On Monday night, President Barack Obama announced that he is giving his blessing to Priorities USA, a Super PAC supporting his reelection. Campaign manager Jim Messina, writing at the Obama campaign’s official blog in a post titled “We Will Not Play by Two Sets of Rules,” declares that the change in position is a necessary response to Republican-favoring Super PACs. Thus, even though the president supports a constitutional amendment to allow for “reasonable limits” on campaign spending, winning reelection has to come first.
If this sounds familiar that’s because four years ago the Obama campaign issued a nearly identical apologia for the then-Senator’s decision to renege on a promise to take part in the presidential public-financing system. Then, as now, it was presented as a choice forced upon the campaign; he didn’t want to do it, but had to because the other side was “gaming” a “broken” system of regulations.
Such excuses are commonplace. Self-styled “reformers” claim they have to work within the system to change the system. But these excuses expose the hollowness of the arguments for stricter limits on campaign finance.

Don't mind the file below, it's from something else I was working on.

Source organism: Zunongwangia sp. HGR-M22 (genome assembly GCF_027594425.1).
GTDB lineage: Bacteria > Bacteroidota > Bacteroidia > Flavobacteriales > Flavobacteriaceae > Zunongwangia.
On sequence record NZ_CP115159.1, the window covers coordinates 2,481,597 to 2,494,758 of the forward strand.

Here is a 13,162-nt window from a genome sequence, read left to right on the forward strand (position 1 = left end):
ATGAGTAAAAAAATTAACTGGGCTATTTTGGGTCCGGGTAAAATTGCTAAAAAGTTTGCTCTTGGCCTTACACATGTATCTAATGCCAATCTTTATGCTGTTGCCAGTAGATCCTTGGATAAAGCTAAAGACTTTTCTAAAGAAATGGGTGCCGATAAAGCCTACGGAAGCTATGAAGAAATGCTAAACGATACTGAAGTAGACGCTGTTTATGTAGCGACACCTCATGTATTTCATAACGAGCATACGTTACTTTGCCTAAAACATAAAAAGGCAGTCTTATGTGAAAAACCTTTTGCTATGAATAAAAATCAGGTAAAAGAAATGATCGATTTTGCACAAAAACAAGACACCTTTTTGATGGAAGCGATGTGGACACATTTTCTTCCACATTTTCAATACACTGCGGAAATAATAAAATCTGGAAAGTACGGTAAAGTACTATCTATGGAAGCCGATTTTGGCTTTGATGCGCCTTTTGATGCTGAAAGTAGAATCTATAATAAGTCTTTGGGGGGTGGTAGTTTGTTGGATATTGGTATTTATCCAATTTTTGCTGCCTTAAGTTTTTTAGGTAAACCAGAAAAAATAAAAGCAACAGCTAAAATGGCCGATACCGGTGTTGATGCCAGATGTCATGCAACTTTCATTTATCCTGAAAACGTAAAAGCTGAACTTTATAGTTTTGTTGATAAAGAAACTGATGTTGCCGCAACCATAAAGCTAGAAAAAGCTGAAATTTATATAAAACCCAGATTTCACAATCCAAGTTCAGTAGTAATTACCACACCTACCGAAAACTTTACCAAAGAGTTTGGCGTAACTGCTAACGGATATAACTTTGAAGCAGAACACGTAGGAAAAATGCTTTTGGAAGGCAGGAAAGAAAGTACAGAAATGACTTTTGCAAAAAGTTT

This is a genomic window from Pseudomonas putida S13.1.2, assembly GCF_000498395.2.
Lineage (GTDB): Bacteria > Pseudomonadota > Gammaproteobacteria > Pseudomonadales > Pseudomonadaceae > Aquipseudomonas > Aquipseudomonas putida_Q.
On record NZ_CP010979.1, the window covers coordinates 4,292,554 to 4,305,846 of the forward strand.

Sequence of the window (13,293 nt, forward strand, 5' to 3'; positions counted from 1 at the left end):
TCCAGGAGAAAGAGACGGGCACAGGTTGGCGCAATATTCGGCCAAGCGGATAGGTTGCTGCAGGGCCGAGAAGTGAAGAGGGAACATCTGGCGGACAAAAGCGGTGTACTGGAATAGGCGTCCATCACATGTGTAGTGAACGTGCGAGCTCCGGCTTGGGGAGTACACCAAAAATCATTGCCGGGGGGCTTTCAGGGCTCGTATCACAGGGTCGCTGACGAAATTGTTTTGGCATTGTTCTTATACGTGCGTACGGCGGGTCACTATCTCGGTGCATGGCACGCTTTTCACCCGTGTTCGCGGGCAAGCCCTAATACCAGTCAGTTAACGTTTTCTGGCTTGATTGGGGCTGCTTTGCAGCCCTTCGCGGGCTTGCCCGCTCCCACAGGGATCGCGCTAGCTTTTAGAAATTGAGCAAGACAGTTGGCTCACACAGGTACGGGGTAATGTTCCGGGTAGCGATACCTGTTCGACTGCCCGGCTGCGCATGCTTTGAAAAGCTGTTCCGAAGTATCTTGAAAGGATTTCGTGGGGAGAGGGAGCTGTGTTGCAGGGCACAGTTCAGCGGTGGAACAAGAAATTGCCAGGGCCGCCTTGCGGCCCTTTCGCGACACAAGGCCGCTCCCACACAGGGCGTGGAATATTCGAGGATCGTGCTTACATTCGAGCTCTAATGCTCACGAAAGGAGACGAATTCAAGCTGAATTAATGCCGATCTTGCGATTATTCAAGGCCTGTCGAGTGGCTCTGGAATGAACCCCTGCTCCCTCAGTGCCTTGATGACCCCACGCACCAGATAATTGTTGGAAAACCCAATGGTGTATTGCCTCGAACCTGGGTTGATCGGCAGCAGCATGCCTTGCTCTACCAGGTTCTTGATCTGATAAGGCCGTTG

The theory behind campaign finance limits is that political spending causes corruption. But there is no evidence to support this belief and good reason to believe that both political spending and corruption are driven by excessive government power. Indeed, the response to the President’s change in position reveals that even the reform lobby doesn’t believe that political spending corrupts everybody. The New York Times criticized the President’s decision as a betrayal of his stated principles, but made no suggestion that the President is personally more corrupt because of it. Ditto Common Cause, which called the move merely “disappointing.” Ditto Thomas Mann of the Brookings Institution, who described the move as “regrettable” but “inevitable.”
It seems that many people believe that the President is guilty, at most, of hypocrisy. Perhaps they believe that the only candidates who are actually corrupted by money in politics are those who don’t think it’s appropriate for the government to ban or otherwise restrict peaceful political speech and association. But that is not a serious account of political corruption—it’s just cheerleading for one’s preferred side of the political debate.
For our part, we don’t object to President Obama encouraging people to give to Super PACs supporting his reelection. Nor do we believe that his decision to do so makes him any more or less corrupt. What we do object to is the apparent belief by some that a political candidate can demonstrate integrity by promising to ban other people’s political expression once elected.